Waterbird in Flight, Painting by Tawaraya Sōtatsu (Japanese, died ca. 1640), Hanging scroll; ink on paper, Japan

Waterbird in Flight

Painting by Tawaraya Sōtatsu (Japanese, died ca. 1640)
Karasumaru Mitsuhiro (Japanese, 1579–1638)
Edo period (1615–1868)
probably 1630s
Hanging scroll; ink on paper
Image: 35 1/4 x 14 3/16 in. (89.5 x 36 cm)
Credit Line:
Collection of Peggy and Richard M. Danziger
Not on view
nami no makai ni
kakururu mo
miyuru mo onaji
nio no kayoiji

Bobbing up and down
amid the waves,
the grebe makes its way,
indifferent as to whether
it is seen or hidden.

—Trans. John T. Carpenter

Tawaraya Sōtatsu’s painting of waterfowl in flight is accompanied by a poem by the celebrated calligrapher Karasumaru Mitsuhiro on the theme of grebe (nio, or kaitsuburi) amid waves. The poem makes the grebe—sometimes seen and honored, sometime invisible and neglected—in the roiling sea a metaphor for the life of a courtier, or perhaps even the emperor, in a society dictated by the shogunate.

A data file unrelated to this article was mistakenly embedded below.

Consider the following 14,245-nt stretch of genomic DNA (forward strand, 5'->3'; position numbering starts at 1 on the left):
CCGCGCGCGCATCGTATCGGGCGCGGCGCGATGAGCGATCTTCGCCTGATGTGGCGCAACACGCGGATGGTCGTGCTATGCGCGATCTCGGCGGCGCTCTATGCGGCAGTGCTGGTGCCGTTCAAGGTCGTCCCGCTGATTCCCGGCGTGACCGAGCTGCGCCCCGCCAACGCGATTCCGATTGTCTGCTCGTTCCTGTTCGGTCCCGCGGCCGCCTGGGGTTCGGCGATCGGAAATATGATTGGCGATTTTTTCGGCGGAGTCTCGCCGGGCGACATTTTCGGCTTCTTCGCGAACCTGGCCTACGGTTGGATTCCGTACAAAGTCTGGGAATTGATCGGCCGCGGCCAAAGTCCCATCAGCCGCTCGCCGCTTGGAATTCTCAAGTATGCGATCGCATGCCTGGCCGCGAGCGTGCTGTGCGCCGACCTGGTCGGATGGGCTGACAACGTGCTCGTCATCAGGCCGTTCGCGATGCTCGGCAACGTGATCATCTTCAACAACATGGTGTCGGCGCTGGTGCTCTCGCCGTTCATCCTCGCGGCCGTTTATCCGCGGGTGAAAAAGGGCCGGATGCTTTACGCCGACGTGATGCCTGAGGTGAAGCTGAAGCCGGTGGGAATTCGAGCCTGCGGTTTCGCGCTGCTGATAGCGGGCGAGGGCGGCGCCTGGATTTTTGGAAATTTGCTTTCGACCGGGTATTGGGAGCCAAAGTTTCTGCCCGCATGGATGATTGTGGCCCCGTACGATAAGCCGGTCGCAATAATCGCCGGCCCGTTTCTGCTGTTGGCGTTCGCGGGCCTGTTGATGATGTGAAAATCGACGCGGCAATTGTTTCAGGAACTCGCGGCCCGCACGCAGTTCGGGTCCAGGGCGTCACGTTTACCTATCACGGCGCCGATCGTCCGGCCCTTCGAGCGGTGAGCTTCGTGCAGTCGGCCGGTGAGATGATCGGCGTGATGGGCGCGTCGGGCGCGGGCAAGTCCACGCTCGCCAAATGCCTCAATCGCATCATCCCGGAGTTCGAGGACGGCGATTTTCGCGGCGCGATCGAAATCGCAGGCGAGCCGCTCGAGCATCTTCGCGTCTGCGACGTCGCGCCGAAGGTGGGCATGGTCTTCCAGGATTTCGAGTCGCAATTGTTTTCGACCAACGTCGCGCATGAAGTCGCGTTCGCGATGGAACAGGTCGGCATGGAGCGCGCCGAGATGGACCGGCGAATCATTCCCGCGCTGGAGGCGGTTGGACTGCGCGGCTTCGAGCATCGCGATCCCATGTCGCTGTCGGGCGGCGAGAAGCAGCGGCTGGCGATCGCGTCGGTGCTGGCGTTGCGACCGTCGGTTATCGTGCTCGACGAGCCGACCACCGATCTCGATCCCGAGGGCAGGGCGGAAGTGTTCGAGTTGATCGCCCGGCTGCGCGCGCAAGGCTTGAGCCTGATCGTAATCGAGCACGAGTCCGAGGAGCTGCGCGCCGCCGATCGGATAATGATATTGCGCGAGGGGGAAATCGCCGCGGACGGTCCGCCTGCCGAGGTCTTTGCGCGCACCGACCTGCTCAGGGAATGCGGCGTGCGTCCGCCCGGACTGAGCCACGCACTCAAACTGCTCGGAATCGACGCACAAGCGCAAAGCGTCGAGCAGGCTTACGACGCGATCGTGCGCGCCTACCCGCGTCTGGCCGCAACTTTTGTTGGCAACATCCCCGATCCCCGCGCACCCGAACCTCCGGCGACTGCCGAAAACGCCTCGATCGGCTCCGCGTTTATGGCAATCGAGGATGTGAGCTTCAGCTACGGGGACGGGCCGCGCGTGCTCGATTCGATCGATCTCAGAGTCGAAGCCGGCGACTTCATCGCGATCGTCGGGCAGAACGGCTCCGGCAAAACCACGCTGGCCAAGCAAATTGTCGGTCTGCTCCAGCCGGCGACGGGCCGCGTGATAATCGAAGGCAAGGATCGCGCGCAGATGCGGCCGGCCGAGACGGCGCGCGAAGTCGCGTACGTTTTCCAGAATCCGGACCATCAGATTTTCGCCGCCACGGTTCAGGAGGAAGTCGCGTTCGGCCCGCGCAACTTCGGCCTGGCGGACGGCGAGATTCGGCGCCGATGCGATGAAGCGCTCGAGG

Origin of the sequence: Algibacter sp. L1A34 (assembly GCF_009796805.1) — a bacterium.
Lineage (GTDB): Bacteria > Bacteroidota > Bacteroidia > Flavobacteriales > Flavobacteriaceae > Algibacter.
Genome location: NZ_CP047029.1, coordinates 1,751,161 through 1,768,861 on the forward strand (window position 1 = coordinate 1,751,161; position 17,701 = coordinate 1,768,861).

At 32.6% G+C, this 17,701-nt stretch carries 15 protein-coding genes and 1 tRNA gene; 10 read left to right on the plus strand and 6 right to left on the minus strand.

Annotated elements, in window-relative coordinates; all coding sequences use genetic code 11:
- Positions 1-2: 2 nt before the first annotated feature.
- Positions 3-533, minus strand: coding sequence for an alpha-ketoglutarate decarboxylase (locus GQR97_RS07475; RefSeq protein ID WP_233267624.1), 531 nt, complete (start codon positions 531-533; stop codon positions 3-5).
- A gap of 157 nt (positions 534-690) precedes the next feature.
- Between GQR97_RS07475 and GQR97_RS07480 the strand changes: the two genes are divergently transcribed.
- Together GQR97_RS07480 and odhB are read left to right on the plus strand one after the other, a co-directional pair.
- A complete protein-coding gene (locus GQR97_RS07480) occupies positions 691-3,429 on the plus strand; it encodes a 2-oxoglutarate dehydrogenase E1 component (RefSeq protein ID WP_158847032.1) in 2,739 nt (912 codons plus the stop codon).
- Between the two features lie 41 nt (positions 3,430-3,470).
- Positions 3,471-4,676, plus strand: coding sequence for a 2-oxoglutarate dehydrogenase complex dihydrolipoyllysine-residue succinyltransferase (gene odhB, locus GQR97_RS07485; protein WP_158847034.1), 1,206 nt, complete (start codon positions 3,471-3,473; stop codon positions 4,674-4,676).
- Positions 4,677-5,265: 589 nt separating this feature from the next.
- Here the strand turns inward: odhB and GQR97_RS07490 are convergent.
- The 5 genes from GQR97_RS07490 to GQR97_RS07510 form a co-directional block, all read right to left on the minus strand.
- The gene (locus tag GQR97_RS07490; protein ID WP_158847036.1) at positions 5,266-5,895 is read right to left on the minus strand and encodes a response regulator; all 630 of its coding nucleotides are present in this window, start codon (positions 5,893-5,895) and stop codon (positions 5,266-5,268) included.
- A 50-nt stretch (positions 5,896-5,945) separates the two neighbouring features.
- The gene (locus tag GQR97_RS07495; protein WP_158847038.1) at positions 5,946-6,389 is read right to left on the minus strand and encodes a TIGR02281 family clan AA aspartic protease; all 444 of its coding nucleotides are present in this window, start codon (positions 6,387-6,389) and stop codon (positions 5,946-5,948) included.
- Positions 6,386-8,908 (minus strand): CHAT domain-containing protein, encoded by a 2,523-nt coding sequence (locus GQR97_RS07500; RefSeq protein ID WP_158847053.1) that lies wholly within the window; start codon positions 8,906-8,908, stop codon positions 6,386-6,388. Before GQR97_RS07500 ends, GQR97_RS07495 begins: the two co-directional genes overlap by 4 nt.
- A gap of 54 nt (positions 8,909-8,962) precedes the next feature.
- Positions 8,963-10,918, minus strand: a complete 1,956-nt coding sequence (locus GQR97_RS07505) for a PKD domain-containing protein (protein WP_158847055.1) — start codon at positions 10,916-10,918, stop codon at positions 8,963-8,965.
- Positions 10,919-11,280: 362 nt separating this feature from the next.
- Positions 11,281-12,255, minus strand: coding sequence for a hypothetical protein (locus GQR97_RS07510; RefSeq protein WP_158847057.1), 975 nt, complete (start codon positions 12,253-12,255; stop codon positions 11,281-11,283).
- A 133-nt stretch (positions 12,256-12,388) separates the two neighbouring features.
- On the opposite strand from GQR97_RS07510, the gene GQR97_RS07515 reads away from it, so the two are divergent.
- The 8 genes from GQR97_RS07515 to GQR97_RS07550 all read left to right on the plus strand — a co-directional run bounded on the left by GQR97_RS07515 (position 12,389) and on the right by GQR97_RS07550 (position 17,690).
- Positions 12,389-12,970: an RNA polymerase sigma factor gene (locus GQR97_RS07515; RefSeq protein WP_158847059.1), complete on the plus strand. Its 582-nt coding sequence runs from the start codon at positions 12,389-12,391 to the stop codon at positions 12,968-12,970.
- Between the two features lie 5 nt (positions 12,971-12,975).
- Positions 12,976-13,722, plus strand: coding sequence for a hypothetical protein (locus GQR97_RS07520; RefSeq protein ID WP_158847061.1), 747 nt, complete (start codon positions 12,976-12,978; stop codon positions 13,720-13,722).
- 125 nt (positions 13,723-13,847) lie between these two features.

Although not included among the Three Brushes of the Kan’ei Era, referring to the great calligraphers of the early seventeenth century, Mitsuhiro arguably should be granted honorary status as the “fourth brush.” Active in the same tea circles, he was best known for his cursive kana calligraphy. He studied waka under the famous literary scholar and cultural arbiter Hosokawa Yūsai, and also established a reputation as a poet. The style of his calligraphy, like Kōetsu’s, harkens back to classical court models but at the same time partakes of a Zen-inspired eccentricity.
New York. The Metropolitan Museum of Art. "Designing Nature: The Rinpa Aesthetic in Japanese Art," May 26, 2012–January 13, 2013.